Plot: What’s it about?
The town of Deadwood, South Dakota is often buried in snow, but is also home to another substance, gold and lots of it. And that gold has attracted some folks to Deadwood, in the form of a band of thieves who want to cash in on the local cash crop. The team uses a massive explosion in an old mine to distract the townspeople, then they head to the bank and help themselves to the riches, just as planned. But this flawless operation is not as seamless as it may appear, as the thieves soon find themselves in a real mess. A guide is hired to lead them to an isolated cabin, but this is not a serene time, as the thieves are being followed by a hideous monster, who wishes to make sure they don’t live to see the morning. As the night passes, this awful creature stalks the thieves and one by one, it tries to capture them and suck their blood ’til there’s none left. Can these thieves survive the night and escape from this most dangerous situation, or have their evil ways finally caught up with them, in the form of the Best from Haunted Cave?
I am very pleased to see Beast from Haunted Cave released, as I like 1950s B movies and this is one of the better ones, at least on most counts. As you’d expect, this movie had a low budget and it shows, but it has a great storyline and even supplies some good writing, which is rare in these kind of flicks. I wouldn’t say this is a literary masterpiece by any means, but given the usual stuff you see in these movies, this is a welcome improvement. The tight direction from Monte Hellman (Two Lane Blacktop, Cockfighter) also helps this film remain on track, from the performances to the pacing, he is able to deliver the goods. As some of you know, Hellman has a resume loaded with cool flicks, but this was his feature film debut. I suppose that makes his ample work even more impressive, since it was his first time out the gate, so to speak. As if all this wasn’t enough, Beast from Haunted Cave even stars the brother of Frank Sinatra, Richard, which has to be worth something. In the end, this is a terrific genre flick that delivers on all fronts, but if you’re not a fan of these kind of movies, I don’t think this one will win you over.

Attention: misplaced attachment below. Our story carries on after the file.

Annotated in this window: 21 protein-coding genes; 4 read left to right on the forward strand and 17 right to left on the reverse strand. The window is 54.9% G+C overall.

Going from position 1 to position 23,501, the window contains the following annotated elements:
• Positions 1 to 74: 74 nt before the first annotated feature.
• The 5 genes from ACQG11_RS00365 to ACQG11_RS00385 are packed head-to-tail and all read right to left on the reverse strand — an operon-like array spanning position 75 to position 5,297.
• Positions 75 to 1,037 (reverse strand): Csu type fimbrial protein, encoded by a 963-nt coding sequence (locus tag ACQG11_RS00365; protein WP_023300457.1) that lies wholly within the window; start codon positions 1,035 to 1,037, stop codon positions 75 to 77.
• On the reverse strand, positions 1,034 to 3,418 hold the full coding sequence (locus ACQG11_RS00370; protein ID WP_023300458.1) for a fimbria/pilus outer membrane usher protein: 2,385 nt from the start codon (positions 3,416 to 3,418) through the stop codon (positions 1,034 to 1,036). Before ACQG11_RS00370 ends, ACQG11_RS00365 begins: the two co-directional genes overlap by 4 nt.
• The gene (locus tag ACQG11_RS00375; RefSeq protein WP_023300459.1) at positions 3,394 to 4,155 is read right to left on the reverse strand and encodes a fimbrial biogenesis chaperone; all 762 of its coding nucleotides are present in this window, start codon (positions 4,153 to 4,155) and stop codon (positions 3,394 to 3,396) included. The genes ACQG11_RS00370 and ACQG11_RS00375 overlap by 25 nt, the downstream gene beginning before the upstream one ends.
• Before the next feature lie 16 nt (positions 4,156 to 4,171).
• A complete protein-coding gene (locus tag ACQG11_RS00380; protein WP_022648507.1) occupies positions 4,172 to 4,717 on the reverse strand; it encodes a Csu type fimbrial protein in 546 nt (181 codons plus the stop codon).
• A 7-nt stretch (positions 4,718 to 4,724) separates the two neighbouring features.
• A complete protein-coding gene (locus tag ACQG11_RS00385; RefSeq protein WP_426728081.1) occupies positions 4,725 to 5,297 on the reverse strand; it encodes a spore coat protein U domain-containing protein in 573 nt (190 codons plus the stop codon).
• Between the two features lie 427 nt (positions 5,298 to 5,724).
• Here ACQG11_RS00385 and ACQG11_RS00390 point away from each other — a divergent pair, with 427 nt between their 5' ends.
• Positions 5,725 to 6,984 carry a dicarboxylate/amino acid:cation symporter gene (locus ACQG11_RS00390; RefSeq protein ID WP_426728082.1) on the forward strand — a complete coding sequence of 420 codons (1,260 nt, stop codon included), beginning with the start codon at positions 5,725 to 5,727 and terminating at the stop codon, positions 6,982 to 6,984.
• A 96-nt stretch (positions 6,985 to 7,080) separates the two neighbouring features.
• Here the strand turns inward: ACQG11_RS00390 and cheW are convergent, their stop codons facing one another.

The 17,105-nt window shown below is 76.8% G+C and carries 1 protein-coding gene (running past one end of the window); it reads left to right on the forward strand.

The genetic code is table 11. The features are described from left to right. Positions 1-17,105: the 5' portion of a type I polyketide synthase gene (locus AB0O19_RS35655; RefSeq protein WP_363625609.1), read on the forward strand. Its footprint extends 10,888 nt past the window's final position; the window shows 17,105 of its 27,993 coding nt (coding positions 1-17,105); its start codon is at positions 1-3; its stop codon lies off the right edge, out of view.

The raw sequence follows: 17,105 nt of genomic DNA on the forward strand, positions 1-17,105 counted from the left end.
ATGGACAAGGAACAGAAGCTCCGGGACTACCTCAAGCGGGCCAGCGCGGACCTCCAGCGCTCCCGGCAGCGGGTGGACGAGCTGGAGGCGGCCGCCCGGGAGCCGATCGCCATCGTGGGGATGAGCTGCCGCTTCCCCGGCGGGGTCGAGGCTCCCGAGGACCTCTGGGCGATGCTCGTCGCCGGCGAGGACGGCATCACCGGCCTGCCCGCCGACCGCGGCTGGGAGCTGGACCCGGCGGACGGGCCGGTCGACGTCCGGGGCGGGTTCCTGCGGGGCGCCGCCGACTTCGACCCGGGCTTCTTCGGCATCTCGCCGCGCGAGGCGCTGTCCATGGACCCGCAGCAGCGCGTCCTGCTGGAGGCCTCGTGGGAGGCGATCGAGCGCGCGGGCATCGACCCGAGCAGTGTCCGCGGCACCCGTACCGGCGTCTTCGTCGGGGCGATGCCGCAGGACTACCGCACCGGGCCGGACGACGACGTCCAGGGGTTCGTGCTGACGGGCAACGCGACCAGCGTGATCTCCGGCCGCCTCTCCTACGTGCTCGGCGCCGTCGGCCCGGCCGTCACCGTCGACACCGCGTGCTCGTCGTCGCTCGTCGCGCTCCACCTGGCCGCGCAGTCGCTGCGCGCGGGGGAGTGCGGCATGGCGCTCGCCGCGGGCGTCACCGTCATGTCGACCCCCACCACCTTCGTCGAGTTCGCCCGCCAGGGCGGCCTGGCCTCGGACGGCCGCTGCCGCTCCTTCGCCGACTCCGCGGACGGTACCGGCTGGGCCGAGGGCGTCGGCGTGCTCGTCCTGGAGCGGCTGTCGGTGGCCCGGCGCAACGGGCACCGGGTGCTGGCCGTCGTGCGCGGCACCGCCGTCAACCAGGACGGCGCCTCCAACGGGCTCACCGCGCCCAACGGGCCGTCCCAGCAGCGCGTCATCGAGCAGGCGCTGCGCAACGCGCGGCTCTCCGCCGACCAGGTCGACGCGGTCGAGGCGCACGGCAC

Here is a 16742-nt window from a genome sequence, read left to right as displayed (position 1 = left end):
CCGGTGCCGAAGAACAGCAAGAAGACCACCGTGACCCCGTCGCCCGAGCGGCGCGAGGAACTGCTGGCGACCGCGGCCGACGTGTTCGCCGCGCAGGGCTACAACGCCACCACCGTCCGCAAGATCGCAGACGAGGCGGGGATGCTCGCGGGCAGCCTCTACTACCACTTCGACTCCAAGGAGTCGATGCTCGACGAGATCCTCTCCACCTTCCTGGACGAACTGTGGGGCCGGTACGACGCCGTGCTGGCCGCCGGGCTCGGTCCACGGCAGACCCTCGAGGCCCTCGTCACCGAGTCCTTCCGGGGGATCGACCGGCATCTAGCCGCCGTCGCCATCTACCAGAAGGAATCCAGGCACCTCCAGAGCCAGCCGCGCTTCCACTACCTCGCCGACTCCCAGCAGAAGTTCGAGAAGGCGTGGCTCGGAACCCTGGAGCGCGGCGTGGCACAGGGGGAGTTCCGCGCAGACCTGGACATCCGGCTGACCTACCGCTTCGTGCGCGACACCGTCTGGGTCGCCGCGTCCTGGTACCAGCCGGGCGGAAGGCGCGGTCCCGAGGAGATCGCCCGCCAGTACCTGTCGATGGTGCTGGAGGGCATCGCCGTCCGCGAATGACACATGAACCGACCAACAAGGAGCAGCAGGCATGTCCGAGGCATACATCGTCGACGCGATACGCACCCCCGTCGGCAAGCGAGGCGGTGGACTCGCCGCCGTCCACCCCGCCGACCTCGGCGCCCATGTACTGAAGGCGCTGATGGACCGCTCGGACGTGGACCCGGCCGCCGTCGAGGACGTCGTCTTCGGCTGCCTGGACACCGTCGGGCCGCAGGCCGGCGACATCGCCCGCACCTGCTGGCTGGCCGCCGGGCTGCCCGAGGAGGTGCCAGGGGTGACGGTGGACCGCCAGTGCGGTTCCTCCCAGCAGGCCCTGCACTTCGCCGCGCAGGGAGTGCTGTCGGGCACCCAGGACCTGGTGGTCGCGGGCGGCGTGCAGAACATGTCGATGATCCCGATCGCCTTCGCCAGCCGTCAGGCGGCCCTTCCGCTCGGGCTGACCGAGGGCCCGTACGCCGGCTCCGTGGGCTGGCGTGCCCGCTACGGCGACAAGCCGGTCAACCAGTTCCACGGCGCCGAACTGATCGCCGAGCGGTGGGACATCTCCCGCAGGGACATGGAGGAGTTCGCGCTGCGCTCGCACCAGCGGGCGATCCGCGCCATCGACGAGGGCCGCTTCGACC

Video: How does it look?
Beast from Haunted Cave is presented in a 1.85:1 anamorphic widescreen transfer, with a full frame edition also included on this dual layered disc. I was pleased with the image provided here, as the print looks much cleaner than expected, which is terrific news indeed. I still saw some scratches and a few more serious lines & defects, but this still looks better than I had counted on, to be sure. The black & white image is sharper than you might think also, with very clean detail presence and a well balanced contrast base throughout. The film shows its age and low budget to be sure, but this treatment should more than please fans of the flick.
Audio: How does it sound?
This is where the materials show their age in serious ways, as the audio is not too sharp, to say the least. I think some of the film sounds fine, but most of it has some elements of age signs, from harshness to distortion. A few scenes have a lot of harshness in fact, to the extent that you can’t understand some of the dialogue. This is by no means a total loss, but the material is very dated and as such, doesn’t stack up well against the usual DVD standards. This is to be expected to an extent however, given the film’s low budget and age, I think.
Supplements: What are the extras?
This disc includes the film’s theatrical trailer, as well as additional footage, which has been edited back into the film itself.